As we continue to engage more and more with evidence from cognitive science and educational research, our knowledge and understanding of how we learn deepens. For example, the idea of Cognitive Load Theory, frames our understanding of the idea of challenge – we need to make sure that the information presented to students is not too easy, or too demanding but just right and elicits thinking. We also know that we learn by linking new information to existing knowledge – forming schema (an interconnected web of knowledge – more here). Spaced practice (repeatedly coming back to information that we are learning in various short sessions, spaced out over time, rather than cramming in a long intense period) and retrieval practice (the act of having to retrieve something from your memory, often with the help of a cue) are essential in terms of supporting long term memory retention. There is also strong evidence to suggest that explicit instruction of tier 2 and 3 vocabulary, is a key factor in the educational success of students – especially those from a disadvantaged background. And finally we should be giving a great deal of thought to threshold concepts in our subjects. A threshold concept is described below:
“A threshold concept can be considered as akin to a portal, opening up a new and previously inaccessible way of thinking about something. It represents a transformed way of understanding, or interpreting, or viewing something without which the learner cannot progress. As a consequence of comprehending a threshold concept there may thus be a transformed internal view of subject matter, subject landscape, or even world view. This transformation may be sudden or it may be protracted over a considerable period of time, with the transition to understanding proving troublesome. Such a transformed view or landscape may represent how people ‘think’ in a particular discipline, or how they perceive, apprehend, or experience particular phenomena within that discipline (or more generally).” (Meyer and Land, 2003).
These ideas should be framing how we plan our curriculum, in order to maximise the learning that is happening in our classrooms. Here are some ideas of how we can do this.
This quote from Martin Robinson is just fabulous. The message from it is simple. Look at your curriculum (especially key stage 3) and increase the level of challenge within it, in terms of the knowledge you share with students, the richness of the vocabulary you expect them to use and the quality of the work you get them to produce – expect more of your students and make them think!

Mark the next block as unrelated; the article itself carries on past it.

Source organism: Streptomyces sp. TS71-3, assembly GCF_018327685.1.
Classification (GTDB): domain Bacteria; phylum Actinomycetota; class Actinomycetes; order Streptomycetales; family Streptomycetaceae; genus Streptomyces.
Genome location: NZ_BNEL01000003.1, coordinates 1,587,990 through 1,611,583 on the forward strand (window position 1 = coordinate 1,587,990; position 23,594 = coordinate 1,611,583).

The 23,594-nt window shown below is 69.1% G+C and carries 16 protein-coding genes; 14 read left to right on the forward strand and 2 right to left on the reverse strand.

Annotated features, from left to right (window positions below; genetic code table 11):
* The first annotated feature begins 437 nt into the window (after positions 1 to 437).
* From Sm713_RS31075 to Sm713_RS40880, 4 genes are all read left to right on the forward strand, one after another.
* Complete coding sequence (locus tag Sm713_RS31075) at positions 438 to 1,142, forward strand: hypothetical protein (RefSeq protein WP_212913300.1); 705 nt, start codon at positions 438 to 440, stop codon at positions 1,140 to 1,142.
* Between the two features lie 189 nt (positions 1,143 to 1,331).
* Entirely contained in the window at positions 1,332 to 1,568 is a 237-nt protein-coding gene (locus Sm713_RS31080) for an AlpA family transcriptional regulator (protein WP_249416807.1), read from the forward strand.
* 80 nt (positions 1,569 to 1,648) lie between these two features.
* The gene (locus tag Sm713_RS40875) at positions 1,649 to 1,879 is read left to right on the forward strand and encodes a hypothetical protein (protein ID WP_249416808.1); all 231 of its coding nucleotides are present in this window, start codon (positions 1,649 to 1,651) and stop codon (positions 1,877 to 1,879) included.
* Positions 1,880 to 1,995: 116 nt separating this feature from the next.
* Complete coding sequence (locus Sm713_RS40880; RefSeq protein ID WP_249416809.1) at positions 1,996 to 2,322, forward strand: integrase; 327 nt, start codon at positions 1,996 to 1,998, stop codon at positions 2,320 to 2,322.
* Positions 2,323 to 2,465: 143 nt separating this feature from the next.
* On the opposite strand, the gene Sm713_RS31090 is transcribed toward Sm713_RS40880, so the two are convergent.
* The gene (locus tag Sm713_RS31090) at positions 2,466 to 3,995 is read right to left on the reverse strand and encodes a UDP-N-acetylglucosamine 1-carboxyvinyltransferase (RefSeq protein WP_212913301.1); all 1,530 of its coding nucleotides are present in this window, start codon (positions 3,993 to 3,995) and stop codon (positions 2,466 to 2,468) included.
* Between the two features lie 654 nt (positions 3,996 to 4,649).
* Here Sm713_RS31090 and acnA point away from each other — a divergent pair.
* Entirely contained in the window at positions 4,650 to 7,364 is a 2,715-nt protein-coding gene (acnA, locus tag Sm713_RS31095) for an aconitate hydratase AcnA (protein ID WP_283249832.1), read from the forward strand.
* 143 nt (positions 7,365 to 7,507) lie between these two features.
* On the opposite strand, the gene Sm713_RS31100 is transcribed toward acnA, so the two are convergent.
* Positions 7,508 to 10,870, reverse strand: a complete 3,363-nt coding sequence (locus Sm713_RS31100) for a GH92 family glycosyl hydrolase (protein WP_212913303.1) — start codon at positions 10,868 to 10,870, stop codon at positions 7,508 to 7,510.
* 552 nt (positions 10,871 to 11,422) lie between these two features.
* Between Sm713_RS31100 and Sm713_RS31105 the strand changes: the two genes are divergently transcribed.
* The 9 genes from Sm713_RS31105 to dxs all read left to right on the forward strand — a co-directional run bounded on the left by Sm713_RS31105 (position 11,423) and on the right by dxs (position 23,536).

Curriculum time is tight and the reality is that we can’t spare huge amounts of time to repeat material that we have covered. However, there are ways in which we can do this:
- Plan homework as an integral part of your curriculum and use it as an opportunity to revisit previously covered material.
- Within your short medium term curriculum planning, find opportunities to link new knowledge that is being taught to previously covered material.
- Plan ‘pause lessons’ into the curriculum. This is where no new material is covered, but previously covered material is revisited.
Linking to what we already know
Long term planning of the curriculum should see topics being returned to, developed and added to in greater depth, over the years. So the curriculum needs to be cumulative as layers of knowledge are built on top of each other and linked to each other. This is how a well planned and sequenced curriculum becomes the model of progression in learning, as it builds upon previous learning.
Plan into the curriculum opportunities for low stakes quizzes on previously covered material, but in a very strategic way. So at set points in the curriculum, plan questions that will cover material that was covered last week, last term and last year.
Explicit Vocabulary Instruction
The curriculum should provide a map of the knowledge that will be taught over time. This can be articulated as the key vocabulary (tier 2 and 3) that students need to know and be able to use confidently. One way of doing this is to produce ‘knowledge organisers‘. A knowledge organiser is a set of subject specific vocabulary, that provides the building blocks (the tier 2 and 3 vocabulary) of the subject. If these are well thought out they provide a strong model of progression through the curriculum.
Before designing a curriculum, you must decide on the high-utility concepts, facts and procedures that provide the building blocks in your subject/s. It is these that you must regularly return to. Each subject curriculum should focus on these threshold concepts. They are too important to be covered once, so they need to be threaded throughout the curriculum. So this is, in effect, spacing – but it’s the regular and explicit spacing of these really important disciplinary ideas.
So, curriculum planning is a complex and important process, that should be shaped by what we know about how we learn. In the words of Dylan Wiliam:
“A collection of learning materials is no more a curriculum than a pile of bricks is a house. What our students need are carefully organised, sequential, structured introductions to school subjects.”
Posted by Shaun Allison